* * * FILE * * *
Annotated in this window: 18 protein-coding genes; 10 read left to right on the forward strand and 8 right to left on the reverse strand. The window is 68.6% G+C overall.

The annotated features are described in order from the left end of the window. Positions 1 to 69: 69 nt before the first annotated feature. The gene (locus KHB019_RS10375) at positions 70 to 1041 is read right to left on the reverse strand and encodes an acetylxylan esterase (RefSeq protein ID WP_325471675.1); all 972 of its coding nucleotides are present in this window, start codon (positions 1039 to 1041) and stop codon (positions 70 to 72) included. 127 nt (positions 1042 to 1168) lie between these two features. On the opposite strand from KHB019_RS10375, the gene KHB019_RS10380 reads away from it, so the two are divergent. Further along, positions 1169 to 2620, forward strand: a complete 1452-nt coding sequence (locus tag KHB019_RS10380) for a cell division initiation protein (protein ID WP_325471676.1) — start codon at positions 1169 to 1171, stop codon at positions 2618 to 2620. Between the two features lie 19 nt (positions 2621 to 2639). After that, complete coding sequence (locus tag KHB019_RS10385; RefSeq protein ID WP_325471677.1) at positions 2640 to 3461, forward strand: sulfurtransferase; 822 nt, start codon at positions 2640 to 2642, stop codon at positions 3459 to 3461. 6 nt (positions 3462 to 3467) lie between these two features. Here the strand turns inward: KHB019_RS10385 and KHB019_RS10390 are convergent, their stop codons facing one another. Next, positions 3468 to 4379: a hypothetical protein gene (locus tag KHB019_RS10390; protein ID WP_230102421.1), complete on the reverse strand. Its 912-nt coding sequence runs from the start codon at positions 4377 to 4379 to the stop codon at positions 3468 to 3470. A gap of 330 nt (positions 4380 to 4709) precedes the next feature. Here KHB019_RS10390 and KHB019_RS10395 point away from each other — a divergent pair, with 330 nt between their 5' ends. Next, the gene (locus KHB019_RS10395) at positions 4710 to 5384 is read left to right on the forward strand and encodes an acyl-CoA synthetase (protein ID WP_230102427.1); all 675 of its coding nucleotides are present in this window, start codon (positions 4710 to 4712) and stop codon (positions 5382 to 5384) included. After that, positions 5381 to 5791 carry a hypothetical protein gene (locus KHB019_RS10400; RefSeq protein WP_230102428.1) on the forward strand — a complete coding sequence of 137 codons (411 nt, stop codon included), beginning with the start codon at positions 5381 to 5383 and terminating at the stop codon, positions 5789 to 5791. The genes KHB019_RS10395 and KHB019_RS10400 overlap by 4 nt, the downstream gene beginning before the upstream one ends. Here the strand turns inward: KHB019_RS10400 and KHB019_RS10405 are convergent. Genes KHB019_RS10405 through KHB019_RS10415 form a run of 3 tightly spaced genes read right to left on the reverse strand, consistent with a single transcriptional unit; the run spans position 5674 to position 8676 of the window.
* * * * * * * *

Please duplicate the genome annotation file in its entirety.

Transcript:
Annotated in this window: 18 protein-coding genes; 10 read left to right on the forward strand and 8 right to left on the reverse strand. The window is 68.6% G+C overall.

The annotated features are described in order from the left end of the window. Positions 1 to 69: 69 nt before the first annotated feature. The gene (locus KHB019_RS10375) at positions 70 to 1041 is read right to left on the reverse strand and encodes an acetylxylan esterase (RefSeq protein ID WP_325471675.1); all 972 of its coding nucleotides are present in this window, start codon (positions 1039 to 1041) and stop codon (positions 70 to 72) included. 127 nt (positions 1042 to 1168) lie between these two features. On the opposite strand from KHB019_RS10375, the gene KHB019_RS10380 reads away from it, so the two are divergent. Further along, positions 1169 to 2620, forward strand: a complete 1452-nt coding sequence (locus tag KHB019_RS10380) for a cell division initiation protein (protein ID WP_325471676.1) — start codon at positions 1169 to 1171, stop codon at positions 2618 to 2620. Between the two features lie 19 nt (positions 2621 to 2639). After that, complete coding sequence (locus tag KHB019_RS10385; RefSeq protein ID WP_325471677.1) at positions 2640 to 3461, forward strand: sulfurtransferase; 822 nt, start codon at positions 2640 to 2642, stop codon at positions 3459 to 3461. 6 nt (positions 3462 to 3467) lie between these two features. Here the strand turns inward: KHB019_RS10385 and KHB019_RS10390 are convergent, their stop codons facing one another. Next, positions 3468 to 4379: a hypothetical protein gene (locus tag KHB019_RS10390; protein ID WP_230102421.1), complete on the reverse strand. Its 912-nt coding sequence runs from the start codon at positions 4377 to 4379 to the stop codon at positions 3468 to 3470. A gap of 330 nt (positions 4380 to 4709) precedes the next feature. Here KHB019_RS10390 and KHB019_RS10395 point away from each other — a divergent pair, with 330 nt between their 5' ends. Next, the gene (locus KHB019_RS10395) at positions 4710 to 5384 is read left to right on the forward strand and encodes an acyl-CoA synthetase (protein ID WP_230102427.1); all 675 of its coding nucleotides are present in this window, start codon (positions 4710 to 4712) and stop codon (positions 5382 to 5384) included. After that, positions 5381 to 5791 carry a hypothetical protein gene (locus KHB019_RS10400; RefSeq protein WP_230102428.1) on the forward strand — a complete coding sequence of 137 codons (411 nt, stop codon included), beginning with the start codon at positions 5381 to 5383 and terminating at the stop codon, positions 5789 to 5791. The genes KHB019_RS10395 and KHB019_RS10400 overlap by 4 nt, the downstream gene beginning before the upstream one ends. Here the strand turns inward: KHB019_RS10400 and KHB019_RS10405 are convergent. Genes KHB019_RS10405 through KHB019_RS10415 form a run of 3 tightly spaced genes read right to left on the reverse strand, consistent with a single transcriptional unit; the run spans position 5674 to position 8676 of the window.